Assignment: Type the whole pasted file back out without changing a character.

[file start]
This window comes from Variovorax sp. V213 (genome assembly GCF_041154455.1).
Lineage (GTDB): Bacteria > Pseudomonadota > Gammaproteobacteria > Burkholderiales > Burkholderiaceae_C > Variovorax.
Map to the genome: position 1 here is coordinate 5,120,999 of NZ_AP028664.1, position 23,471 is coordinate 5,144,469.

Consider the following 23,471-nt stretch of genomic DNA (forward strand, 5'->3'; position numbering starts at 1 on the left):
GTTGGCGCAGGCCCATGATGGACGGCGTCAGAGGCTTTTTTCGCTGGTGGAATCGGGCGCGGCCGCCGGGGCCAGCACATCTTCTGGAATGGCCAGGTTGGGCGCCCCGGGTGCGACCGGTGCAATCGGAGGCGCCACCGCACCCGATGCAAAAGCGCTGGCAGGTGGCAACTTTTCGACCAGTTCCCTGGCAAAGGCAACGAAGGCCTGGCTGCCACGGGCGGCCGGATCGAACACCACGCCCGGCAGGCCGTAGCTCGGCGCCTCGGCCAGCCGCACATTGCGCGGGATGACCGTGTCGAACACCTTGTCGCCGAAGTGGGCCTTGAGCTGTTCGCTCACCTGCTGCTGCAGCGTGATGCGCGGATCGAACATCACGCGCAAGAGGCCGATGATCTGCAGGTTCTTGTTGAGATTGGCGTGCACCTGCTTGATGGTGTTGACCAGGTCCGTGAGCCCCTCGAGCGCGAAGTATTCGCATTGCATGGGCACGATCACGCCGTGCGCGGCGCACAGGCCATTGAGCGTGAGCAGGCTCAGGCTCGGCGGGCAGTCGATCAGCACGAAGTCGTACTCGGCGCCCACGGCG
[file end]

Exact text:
This window comes from Variovorax sp. V213 (genome assembly GCF_041154455.1).
Lineage (GTDB): Bacteria > Pseudomonadota > Gammaproteobacteria > Burkholderiales > Burkholderiaceae_C > Variovorax.
Map to the genome: position 1 here is coordinate 5,120,999 of NZ_AP028664.1, position 23,471 is coordinate 5,144,469.

Consider the following 23,471-nt stretch of genomic DNA (forward strand, 5'->3'; position numbering starts at 1 on the left):
GTTGGCGCAGGCCCATGATGGACGGCGTCAGAGGCTTTTTTCGCTGGTGGAATCGGGCGCGGCCGCCGGGGCCAGCACATCTTCTGGAATGGCCAGGTTGGGCGCCCCGGGTGCGACCGGTGCAATCGGAGGCGCCACCGCACCCGATGCAAAAGCGCTGGCAGGTGGCAACTTTTCGACCAGTTCCCTGGCAAAGGCAACGAAGGCCTGGCTGCCACGGGCGGCCGGATCGAACACCACGCCCGGCAGGCCGTAGCTCGGCGCCTCGGCCAGCCGCACATTGCGCGGGATGACCGTGTCGAACACCTTGTCGCCGAAGTGGGCCTTGAGCTGTTCGCTCACCTGCTGCTGCAGCGTGATGCGCGGATCGAACATCACGCGCAAGAGGCCGATGATCTGCAGGTTCTTGTTGAGATTGGCGTGCACCTGCTTGATGGTGTTGACCAGGTCCGTGAGCCCCTCGAGCGCGAAGTATTCGCATTGCATGGGCACGATCACGCCGTGCGCGGCGCACAGGCCATTGAGCGTGAGCAGGCTCAGGCTCGGCGGGCAGTCGATCAGCACGAAGTCGTACTCGGCGCCCACGGCG